Teva was already carrying $4.331 billion in long-term debt and carried more than $2 billion between ‘other liabilities’ and deferred long-term liability charges.  The company’s market cap is now back down to $42.7 billion now that shares are this far off its 52-week high.  With shares down 1.9% at $47.53 today, Teva’s 52-week trading range is $46.99 to $64.95

JON C. OGG

KV Holders: Pricing Backlash Seems Likely (KV-A)

March 12, 2011 · Filed Under fda, Financial, General, politics · 3 Comments 

When we first covered the rebirth of KV Pharmaceutical Co. (KV-A) for its Makena drug aimed to prevent premature birth, we knew this was going to be a home run due to FDA market exclusivity.  Premature births result in costs that run into the billions yearly to healthcare providers and insurers.  Now it seems very likely that there is going to be a backlash in the form of public outrage that works its way into both the legal system and the political outrage venues against the company.  A price hike seemed certain after getting FDA approval for exclusivity, but the degree of the gouging is going to be where the line gets drawn in the sand between high stakes capitalism and grand larceny.  Keep in mind that yours truly believes in and supports the belief that capitalism is the incentive behind most creation.  In this case, it does not take a rocket scientist to realize that KV is very likely going to have yell a “Do over!” on its pricing.

It seems that KV decided that the price per patient should now be $1,500.00.  The price was about $15.00 per patient before KV got this exclusive in an off-label use regime.  What do you think is going to happen when politicians arguing against the cost of medicine start bashing a company for literally a one-hundred-fold increase in the price of a drug?

Forbes’ David Whelan wrote in his Health Dollars blog “Is KV Pharmaceutical A Flat-Out Evil Company?” and Derek Lowe outlined a more balanced or methodical approach to this called “KV Pharmaceuticals Gets Away With Pricing on Makena” at Seeking Alpha.

Here is the take from a capitalist-minded centrist who would generally rather have less government involvement in most cases.  There is going to be more backlash against KV on this in the weeks ahead.  It is one thing when reporters and patients are angered by what they see, but companies generally tend to not do as well when they are the target of politicians and consumer activists.  KV will probably take a lot more incoming heat from this move.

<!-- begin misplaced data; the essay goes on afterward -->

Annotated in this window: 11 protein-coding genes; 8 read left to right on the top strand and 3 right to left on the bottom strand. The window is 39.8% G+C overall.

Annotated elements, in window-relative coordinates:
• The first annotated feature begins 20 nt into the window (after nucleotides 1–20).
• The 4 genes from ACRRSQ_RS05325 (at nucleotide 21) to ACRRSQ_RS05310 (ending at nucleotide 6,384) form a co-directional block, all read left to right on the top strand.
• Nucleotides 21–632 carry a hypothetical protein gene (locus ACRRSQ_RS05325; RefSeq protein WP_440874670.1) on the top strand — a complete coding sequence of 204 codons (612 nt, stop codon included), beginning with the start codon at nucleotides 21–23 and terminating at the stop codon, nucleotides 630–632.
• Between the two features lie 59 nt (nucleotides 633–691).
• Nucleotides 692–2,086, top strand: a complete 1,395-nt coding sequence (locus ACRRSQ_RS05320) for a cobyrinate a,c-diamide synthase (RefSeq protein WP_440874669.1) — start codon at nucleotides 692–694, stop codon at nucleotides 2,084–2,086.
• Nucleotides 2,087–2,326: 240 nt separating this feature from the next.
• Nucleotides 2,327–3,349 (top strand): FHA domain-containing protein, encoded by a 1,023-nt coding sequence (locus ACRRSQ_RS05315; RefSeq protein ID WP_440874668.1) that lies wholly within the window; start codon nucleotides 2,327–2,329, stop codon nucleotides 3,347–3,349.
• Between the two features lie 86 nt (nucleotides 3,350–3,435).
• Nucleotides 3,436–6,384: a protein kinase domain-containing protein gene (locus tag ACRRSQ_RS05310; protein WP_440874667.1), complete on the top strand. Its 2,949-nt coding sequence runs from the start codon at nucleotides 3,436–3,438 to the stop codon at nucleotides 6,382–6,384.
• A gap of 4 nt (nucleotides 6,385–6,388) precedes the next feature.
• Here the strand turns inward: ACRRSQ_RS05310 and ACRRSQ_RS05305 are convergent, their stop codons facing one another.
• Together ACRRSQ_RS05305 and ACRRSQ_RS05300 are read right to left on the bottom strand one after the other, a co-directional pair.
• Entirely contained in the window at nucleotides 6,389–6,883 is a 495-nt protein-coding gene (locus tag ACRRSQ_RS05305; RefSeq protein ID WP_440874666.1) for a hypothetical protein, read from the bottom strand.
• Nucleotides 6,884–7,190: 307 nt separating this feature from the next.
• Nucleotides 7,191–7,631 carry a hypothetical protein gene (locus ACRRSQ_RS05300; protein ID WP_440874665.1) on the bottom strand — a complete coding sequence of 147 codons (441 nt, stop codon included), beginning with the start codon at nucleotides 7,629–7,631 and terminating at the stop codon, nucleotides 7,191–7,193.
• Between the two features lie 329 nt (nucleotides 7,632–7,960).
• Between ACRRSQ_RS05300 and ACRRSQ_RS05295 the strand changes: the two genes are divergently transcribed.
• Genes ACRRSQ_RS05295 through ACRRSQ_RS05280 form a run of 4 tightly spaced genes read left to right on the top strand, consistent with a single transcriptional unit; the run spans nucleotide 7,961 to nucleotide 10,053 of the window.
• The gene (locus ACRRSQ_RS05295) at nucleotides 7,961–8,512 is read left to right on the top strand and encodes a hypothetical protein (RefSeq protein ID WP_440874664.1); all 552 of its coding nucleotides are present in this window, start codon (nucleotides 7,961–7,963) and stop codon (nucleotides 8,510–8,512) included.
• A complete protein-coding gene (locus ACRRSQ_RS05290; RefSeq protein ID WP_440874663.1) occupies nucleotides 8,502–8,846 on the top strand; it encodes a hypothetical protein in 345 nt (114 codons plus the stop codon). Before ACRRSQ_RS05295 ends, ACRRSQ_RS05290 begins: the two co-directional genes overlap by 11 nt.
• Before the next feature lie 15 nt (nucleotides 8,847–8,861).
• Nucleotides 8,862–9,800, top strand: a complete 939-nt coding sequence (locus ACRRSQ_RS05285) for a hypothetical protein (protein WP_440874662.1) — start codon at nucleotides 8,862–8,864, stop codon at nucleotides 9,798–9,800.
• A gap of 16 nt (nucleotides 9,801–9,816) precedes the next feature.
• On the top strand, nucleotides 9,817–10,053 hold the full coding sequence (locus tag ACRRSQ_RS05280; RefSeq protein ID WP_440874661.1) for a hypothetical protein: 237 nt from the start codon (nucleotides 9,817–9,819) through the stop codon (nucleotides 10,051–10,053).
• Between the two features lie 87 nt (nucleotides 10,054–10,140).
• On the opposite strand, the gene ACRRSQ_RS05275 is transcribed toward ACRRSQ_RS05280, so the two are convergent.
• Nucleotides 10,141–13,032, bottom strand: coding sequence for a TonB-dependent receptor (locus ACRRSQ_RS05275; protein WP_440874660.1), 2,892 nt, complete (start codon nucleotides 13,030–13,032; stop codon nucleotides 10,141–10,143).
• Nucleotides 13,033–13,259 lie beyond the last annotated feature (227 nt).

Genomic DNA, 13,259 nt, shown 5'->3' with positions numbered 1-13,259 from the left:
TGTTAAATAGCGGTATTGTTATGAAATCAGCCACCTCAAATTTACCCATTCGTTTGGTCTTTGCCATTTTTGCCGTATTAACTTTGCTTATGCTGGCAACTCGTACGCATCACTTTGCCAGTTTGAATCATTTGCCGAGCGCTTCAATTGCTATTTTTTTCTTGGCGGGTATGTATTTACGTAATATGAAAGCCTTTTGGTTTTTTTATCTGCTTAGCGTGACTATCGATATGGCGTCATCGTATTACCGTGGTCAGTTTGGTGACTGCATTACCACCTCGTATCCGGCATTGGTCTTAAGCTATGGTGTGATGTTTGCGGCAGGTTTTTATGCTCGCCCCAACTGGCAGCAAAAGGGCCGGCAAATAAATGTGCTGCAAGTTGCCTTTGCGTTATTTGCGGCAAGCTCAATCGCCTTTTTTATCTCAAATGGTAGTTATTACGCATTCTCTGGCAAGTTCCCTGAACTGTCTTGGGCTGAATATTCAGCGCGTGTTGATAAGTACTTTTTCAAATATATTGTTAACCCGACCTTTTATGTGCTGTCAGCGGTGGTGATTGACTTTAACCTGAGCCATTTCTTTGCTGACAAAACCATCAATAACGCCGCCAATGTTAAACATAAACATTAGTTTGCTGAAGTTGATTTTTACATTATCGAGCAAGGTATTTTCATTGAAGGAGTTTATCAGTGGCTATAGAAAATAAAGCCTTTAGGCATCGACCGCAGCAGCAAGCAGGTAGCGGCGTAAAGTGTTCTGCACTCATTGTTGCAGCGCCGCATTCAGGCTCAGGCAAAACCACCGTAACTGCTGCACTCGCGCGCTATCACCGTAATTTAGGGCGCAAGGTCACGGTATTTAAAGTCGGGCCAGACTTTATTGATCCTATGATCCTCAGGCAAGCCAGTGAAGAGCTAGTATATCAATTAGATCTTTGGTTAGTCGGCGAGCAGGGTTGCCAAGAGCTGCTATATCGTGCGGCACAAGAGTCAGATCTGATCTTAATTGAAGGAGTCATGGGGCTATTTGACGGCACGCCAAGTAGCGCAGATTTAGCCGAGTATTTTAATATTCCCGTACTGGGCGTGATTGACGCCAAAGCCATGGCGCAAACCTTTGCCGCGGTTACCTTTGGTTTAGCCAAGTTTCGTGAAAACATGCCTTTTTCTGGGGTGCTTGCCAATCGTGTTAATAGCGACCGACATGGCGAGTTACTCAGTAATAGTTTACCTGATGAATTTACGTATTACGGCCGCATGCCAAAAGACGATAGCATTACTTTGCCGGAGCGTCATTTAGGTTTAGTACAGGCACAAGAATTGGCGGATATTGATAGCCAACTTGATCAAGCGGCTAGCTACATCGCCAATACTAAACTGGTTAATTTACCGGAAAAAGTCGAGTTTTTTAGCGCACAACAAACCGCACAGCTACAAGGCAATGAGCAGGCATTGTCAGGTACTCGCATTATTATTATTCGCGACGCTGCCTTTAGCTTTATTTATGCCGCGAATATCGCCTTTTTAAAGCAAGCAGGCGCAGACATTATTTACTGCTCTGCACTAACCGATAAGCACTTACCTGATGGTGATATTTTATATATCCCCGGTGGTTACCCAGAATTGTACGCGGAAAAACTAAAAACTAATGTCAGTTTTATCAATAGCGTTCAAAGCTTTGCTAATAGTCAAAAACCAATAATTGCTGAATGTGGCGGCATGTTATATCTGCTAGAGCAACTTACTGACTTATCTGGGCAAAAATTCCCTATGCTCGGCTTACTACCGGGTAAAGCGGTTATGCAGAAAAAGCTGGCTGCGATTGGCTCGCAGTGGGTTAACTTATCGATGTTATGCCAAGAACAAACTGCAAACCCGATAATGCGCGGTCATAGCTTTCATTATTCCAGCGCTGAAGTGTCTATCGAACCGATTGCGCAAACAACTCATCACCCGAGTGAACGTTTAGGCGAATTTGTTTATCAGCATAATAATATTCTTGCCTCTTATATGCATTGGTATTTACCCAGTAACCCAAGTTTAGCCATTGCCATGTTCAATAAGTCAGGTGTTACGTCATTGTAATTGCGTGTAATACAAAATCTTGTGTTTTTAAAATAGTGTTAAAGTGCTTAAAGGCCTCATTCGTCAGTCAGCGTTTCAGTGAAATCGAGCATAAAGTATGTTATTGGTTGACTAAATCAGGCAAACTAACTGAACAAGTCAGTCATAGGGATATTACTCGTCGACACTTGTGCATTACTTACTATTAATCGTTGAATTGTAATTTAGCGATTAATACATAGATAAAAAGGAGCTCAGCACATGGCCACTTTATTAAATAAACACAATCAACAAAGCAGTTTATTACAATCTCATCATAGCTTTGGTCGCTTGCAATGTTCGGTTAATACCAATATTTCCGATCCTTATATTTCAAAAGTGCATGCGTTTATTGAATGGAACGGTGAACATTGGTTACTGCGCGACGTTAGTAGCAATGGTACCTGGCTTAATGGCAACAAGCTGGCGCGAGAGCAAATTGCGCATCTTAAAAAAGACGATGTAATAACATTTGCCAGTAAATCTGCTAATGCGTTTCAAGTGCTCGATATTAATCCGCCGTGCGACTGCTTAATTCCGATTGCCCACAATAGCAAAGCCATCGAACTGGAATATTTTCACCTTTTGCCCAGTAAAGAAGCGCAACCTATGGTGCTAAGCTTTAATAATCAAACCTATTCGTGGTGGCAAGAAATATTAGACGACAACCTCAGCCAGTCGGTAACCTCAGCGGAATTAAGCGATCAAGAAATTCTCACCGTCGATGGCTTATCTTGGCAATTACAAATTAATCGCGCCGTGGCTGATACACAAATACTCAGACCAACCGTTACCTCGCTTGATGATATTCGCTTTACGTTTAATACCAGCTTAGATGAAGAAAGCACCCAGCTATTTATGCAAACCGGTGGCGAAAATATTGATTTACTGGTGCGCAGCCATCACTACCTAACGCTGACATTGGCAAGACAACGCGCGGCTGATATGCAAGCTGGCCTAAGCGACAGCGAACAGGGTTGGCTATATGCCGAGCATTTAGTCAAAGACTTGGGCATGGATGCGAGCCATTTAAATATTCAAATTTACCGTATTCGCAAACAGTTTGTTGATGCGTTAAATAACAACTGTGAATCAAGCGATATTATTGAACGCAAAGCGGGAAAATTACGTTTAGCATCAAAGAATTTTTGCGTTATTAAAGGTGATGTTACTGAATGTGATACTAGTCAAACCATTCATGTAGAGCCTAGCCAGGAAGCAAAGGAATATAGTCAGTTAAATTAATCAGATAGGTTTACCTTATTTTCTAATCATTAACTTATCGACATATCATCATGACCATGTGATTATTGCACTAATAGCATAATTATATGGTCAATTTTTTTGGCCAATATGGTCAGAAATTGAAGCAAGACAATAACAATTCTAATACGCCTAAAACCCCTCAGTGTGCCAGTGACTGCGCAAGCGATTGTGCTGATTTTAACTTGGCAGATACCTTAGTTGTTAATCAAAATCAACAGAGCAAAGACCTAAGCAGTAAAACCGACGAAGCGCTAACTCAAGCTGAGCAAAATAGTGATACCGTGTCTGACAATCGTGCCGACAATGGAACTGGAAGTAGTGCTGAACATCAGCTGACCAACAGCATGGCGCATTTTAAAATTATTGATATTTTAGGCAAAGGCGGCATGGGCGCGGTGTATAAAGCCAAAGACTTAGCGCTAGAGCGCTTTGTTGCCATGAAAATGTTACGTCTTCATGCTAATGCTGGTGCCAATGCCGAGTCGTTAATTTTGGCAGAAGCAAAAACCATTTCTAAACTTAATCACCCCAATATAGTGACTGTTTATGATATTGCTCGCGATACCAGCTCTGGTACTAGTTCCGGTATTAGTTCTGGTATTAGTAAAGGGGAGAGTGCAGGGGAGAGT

KV shares have already risen exponentially from the bottom.  This stock was above $20.00 in 2008 before it woes began, yet it literally fell to under $1.00 at the lows in 2010.  Shares closed on Friday at $11.99 with a 5.14% drop on that day.

JON C. OGG

Benlysta Approval Cheat Sheet: What You Need to Know (HGSI, GSK)

March 9, 2011 · Filed Under analyst calls, Cancer, fda, genomics, Lupus · Comment 

It is official… The FDA has approved Benlysta as the first new drug regimen for systemic lupus in  over 50 years.  Human Genome Sciences, Inc. (NASDAQ: HGSI) and partner GlaxoSmithKline plc (NYSE: GSK) are sure to have a Blockbuster on their hands.  The treatment is for the treatment of adult patients with active, autoantibody-positive systemic lupus erythematosus who are receiving standard therapy.

We want to stress that analyst data is going to change greatly and we want a snapshot here of what this looks like before the change.  The side-effects have taken a lot of space, and those are just verbatim.  The rest after that is where the guts of the outlook is.  We have been keeping tabs on a few side-bar issues going into this approval and here is are some of the key issues we think you need to know:

First is that we have been expecting Human Genome Sciences to win approval.  Not everyone was, but this is not an issue we see being negative for Human Genome regardless of how this stock acts in the first few days.  By now you know FDA approval stocks can have mega-moves up down and back and forth. The cost is currently aimed at $35,000 per patient per year.  There will be discounts and exceptions but this is within the range we were expecting.

THERE ARE SOME LIMITATIONS… The efficacy has not been evaluated in patients with severe active lupus nephritis or severe active central nervous system lupus.  It has not been studied in combination with other biologics or intravenous cyclophosphamide. Use is therefore not recommended in these situations.  What you need to know: Like it or not, off-labeling will occur here.  Think about it, 50+ years since the last approval…